Shortly before Kevin’s death, ‘Lost Imperium’ brought much more evidence to the fore of his suspect activities.  It seems that the major purpose of the article was to be a hit-piece, but why in Lobster Magazine?  One can only imagine that if it were his intention to bring such inflammatory disputes public, he would have performed such beyond the confines of a buried geocities website dedicated to ‘parapolitical intelligence research’.  Though, it is not my intention here to claim we wholly know the motives behind its chief editor, Robin Ramsay, who is the figure responsible for deeming the journal’s purpose as ‘state research’.[34]  We can say, however, that there is a consistent thread to their interests; much of his earlier work has been on promoting the UK’s now far-left Labour Party, under the auspice of warning against their swing to extremism as a bad PR move.  See The Rise of New Labour and Smear! Wilson and the Secret State.[35]  It makes sense, then, that they would have endorsed Dreamer of the Day’s mission to paint the red-scare as an American-fascist operation (see the ‘red swastika’ on the cover, which is a chapter title within and also a favorite saying of the author).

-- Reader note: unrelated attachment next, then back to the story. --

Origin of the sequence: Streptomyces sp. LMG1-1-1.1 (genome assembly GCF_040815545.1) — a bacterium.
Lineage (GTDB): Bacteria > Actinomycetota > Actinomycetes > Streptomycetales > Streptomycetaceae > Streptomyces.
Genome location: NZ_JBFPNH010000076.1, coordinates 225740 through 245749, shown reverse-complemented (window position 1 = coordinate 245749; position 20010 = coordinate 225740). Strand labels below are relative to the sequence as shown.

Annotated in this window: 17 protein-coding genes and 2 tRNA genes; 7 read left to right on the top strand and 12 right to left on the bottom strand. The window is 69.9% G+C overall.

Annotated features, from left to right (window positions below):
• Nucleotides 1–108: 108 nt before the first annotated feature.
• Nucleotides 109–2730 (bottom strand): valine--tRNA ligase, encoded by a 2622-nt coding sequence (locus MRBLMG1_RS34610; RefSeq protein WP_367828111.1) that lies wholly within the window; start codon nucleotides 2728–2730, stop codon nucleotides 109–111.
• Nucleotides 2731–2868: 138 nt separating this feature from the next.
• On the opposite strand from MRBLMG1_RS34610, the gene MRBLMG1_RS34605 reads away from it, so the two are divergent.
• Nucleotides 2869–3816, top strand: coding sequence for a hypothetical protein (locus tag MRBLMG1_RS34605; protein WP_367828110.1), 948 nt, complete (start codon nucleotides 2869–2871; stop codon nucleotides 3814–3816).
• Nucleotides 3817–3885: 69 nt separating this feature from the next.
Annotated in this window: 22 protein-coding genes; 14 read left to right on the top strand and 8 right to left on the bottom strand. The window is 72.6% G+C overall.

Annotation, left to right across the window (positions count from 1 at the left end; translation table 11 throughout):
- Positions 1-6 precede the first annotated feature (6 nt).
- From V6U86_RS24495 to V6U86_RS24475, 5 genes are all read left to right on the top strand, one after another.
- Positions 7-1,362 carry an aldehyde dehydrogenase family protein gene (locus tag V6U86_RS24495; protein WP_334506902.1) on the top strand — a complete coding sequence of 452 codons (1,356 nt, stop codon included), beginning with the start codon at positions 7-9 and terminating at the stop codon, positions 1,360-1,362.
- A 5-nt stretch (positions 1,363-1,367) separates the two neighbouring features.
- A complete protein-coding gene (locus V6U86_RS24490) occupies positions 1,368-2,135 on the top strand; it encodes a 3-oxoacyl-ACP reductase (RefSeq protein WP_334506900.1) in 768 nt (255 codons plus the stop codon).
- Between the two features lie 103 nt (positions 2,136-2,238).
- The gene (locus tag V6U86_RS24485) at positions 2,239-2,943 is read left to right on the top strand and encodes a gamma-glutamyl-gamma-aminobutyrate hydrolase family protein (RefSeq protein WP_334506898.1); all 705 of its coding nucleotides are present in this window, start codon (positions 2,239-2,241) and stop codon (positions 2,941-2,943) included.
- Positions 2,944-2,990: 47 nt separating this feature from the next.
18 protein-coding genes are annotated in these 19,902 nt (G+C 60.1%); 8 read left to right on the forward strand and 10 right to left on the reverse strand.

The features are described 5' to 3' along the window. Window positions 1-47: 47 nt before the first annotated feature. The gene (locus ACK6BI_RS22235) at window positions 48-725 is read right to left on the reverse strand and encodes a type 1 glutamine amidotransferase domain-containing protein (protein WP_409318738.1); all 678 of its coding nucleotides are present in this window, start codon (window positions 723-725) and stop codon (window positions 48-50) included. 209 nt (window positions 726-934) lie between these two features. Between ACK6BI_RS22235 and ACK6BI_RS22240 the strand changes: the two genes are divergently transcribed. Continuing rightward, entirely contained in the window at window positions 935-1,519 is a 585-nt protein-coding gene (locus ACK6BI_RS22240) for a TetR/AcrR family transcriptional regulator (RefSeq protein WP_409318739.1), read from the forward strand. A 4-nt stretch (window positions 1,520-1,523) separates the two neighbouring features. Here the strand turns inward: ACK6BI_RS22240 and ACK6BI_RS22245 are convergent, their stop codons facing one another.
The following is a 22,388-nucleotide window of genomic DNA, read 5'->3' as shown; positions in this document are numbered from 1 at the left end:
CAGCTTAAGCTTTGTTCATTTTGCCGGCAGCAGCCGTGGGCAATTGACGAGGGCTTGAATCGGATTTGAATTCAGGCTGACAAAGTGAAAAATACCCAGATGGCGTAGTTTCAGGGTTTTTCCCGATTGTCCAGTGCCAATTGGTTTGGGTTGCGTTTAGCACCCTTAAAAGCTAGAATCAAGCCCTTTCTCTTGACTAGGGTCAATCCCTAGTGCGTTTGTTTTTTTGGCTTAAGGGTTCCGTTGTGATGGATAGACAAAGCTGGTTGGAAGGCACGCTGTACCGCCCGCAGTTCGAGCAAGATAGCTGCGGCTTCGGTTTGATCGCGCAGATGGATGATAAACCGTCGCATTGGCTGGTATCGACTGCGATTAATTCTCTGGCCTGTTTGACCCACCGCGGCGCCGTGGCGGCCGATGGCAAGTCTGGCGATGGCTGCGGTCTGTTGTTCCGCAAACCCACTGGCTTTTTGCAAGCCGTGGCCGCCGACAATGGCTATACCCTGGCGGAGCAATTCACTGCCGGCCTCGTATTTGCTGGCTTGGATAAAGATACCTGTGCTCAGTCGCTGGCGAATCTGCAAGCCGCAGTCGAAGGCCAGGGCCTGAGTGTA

Coogan’s main gripe, which Lobster endorses in Issue 78, is that Bolton disrupted his own monolithic presence as the sole biographer on Yockey.  See, “Bolton’s need to cast Yockey in the best possible light makes his Yockey needlessly dull at times… it is first worth noting that there are no breathtaking surprises in Bolton’s study for readers of Dreamer.[36]  Often sinking to the level of trite quips to discredit the Kiwi – in response to his competitor retrieving further documentation on the fascist spy from Willis Carto he writes, “It is possible that Carto’s archive might hold a historical nugget or two.  However when I interviewed Carto – and in the two decades that followed Dreamer – he had every opportunity to contribute new revelations about Yockey but failed to do so.”[37]  Further, “Large sections of Yockey: A Fascist Odyssey can even be read as a series of extended footnotes to my Dreamer of the Day.[38]